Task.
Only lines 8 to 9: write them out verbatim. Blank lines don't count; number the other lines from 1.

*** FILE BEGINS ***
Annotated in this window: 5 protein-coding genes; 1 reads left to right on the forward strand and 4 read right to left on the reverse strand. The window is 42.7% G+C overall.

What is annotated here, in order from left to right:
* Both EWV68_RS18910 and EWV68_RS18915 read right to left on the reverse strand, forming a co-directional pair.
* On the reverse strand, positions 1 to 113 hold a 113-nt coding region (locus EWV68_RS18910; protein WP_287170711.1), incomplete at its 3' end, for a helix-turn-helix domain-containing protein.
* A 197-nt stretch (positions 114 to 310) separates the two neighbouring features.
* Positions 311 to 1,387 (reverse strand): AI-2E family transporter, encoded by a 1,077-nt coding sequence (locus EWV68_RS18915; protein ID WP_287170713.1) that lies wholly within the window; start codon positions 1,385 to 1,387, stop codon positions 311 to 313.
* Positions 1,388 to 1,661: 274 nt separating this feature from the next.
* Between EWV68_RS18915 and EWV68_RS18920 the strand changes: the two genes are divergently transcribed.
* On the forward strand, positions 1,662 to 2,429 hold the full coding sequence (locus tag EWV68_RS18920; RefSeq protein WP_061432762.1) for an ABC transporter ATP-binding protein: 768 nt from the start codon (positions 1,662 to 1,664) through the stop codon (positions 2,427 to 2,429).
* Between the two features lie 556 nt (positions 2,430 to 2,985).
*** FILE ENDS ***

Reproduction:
* Between EWV68_RS18915 and EWV68_RS18920 the strand changes: the two genes are divergently transcribed.
* On the forward strand, positions 1,662 to 2,429 hold the full coding sequence (locus tag EWV68_RS18920; RefSeq protein WP_061432762.1) for an ABC transporter ATP-binding protein: 768 nt from the start codon (positions 1,662 to 1,664) through the stop codon (positions 2,427 to 2,429).